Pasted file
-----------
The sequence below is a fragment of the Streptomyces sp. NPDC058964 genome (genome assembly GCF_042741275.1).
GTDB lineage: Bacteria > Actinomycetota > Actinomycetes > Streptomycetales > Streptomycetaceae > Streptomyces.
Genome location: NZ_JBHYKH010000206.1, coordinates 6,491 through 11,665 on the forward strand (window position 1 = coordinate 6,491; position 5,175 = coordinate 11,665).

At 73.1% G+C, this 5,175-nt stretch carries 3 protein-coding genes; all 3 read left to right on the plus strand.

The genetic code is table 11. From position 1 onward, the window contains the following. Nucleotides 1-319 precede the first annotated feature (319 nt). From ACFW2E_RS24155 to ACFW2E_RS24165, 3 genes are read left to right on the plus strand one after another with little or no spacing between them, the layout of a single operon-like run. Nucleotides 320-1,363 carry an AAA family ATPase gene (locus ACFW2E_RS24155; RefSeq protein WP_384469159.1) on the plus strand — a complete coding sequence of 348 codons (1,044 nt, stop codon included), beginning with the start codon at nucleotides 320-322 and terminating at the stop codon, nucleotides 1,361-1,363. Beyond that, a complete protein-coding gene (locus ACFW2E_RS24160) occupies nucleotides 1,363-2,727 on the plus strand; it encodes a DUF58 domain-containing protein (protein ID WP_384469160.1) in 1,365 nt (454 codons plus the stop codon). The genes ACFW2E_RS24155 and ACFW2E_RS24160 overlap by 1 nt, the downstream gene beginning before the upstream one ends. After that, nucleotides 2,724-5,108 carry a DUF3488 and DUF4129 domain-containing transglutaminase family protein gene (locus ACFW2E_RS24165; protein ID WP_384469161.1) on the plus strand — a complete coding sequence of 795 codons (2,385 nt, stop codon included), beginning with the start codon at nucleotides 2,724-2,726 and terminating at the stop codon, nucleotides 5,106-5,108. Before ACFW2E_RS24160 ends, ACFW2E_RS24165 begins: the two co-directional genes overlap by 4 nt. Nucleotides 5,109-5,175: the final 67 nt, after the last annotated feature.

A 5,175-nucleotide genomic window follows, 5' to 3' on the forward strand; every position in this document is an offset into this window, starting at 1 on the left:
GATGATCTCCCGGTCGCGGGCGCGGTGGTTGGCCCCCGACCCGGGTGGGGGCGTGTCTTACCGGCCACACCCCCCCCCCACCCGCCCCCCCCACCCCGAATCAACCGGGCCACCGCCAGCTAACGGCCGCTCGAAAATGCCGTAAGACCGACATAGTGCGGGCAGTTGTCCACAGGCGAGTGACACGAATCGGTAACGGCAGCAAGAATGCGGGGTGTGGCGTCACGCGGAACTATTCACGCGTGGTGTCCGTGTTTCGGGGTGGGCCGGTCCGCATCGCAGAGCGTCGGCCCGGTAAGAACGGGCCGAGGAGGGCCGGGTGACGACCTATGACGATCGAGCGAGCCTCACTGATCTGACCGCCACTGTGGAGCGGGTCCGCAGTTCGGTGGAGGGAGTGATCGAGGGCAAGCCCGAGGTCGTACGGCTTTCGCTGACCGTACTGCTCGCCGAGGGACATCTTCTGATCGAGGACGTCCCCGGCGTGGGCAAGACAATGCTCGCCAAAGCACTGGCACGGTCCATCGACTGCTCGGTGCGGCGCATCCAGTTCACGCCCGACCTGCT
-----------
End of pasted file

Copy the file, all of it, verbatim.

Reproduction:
The sequence below is a fragment of the Streptomyces sp. NPDC058964 genome (genome assembly GCF_042741275.1).
GTDB lineage: Bacteria > Actinomycetota > Actinomycetes > Streptomycetales > Streptomycetaceae > Streptomyces.
Genome location: NZ_JBHYKH010000206.1, coordinates 6,491 through 11,665 on the forward strand (window position 1 = coordinate 6,491; position 5,175 = coordinate 11,665).

At 73.1% G+C, this 5,175-nt stretch carries 3 protein-coding genes; all 3 read left to right on the plus strand.

The genetic code is table 11. From position 1 onward, the window contains the following. Nucleotides 1-319 precede the first annotated feature (319 nt). From ACFW2E_RS24155 to ACFW2E_RS24165, 3 genes are read left to right on the plus strand one after another with little or no spacing between them, the layout of a single operon-like run. Nucleotides 320-1,363 carry an AAA family ATPase gene (locus ACFW2E_RS24155; RefSeq protein WP_384469159.1) on the plus strand — a complete coding sequence of 348 codons (1,044 nt, stop codon included), beginning with the start codon at nucleotides 320-322 and terminating at the stop codon, nucleotides 1,361-1,363. Beyond that, a complete protein-coding gene (locus ACFW2E_RS24160) occupies nucleotides 1,363-2,727 on the plus strand; it encodes a DUF58 domain-containing protein (protein ID WP_384469160.1) in 1,365 nt (454 codons plus the stop codon). The genes ACFW2E_RS24155 and ACFW2E_RS24160 overlap by 1 nt, the downstream gene beginning before the upstream one ends. After that, nucleotides 2,724-5,108 carry a DUF3488 and DUF4129 domain-containing transglutaminase family protein gene (locus ACFW2E_RS24165; protein ID WP_384469161.1) on the plus strand — a complete coding sequence of 795 codons (2,385 nt, stop codon included), beginning with the start codon at nucleotides 2,724-2,726 and terminating at the stop codon, nucleotides 5,106-5,108. Before ACFW2E_RS24160 ends, ACFW2E_RS24165 begins: the two co-directional genes overlap by 4 nt. Nucleotides 5,109-5,175: the final 67 nt, after the last annotated feature.

A 5,175-nucleotide genomic window follows, 5' to 3' on the forward strand; every position in this document is an offset into this window, starting at 1 on the left:
GATGATCTCCCGGTCGCGGGCGCGGTGGTTGGCCCCCGACCCGGGTGGGGGCGTGTCTTACCGGCCACACCCCCCCCCCACCCGCCCCCCCCACCCCGAATCAACCGGGCCACCGCCAGCTAACGGCCGCTCGAAAATGCCGTAAGACCGACATAGTGCGGGCAGTTGTCCACAGGCGAGTGACACGAATCGGTAACGGCAGCAAGAATGCGGGGTGTGGCGTCACGCGGAACTATTCACGCGTGGTGTCCGTGTTTCGGGGTGGGCCGGTCCGCATCGCAGAGCGTCGGCCCGGTAAGAACGGGCCGAGGAGGGCCGGGTGACGACCTATGACGATCGAGCGAGCCTCACTGATCTGACCGCCACTGTGGAGCGGGTCCGCAGTTCGGTGGAGGGAGTGATCGAGGGCAAGCCCGAGGTCGTACGGCTTTCGCTGACCGTACTGCTCGCCGAGGGACATCTTCTGATCGAGGACGTCCCCGGCGTGGGCAAGACAATGCTCGCCAAAGCACTGGCACGGTCCATCGACTGCTCGGTGCGGCGCATCCAGTTCACGCCCGACCTGCT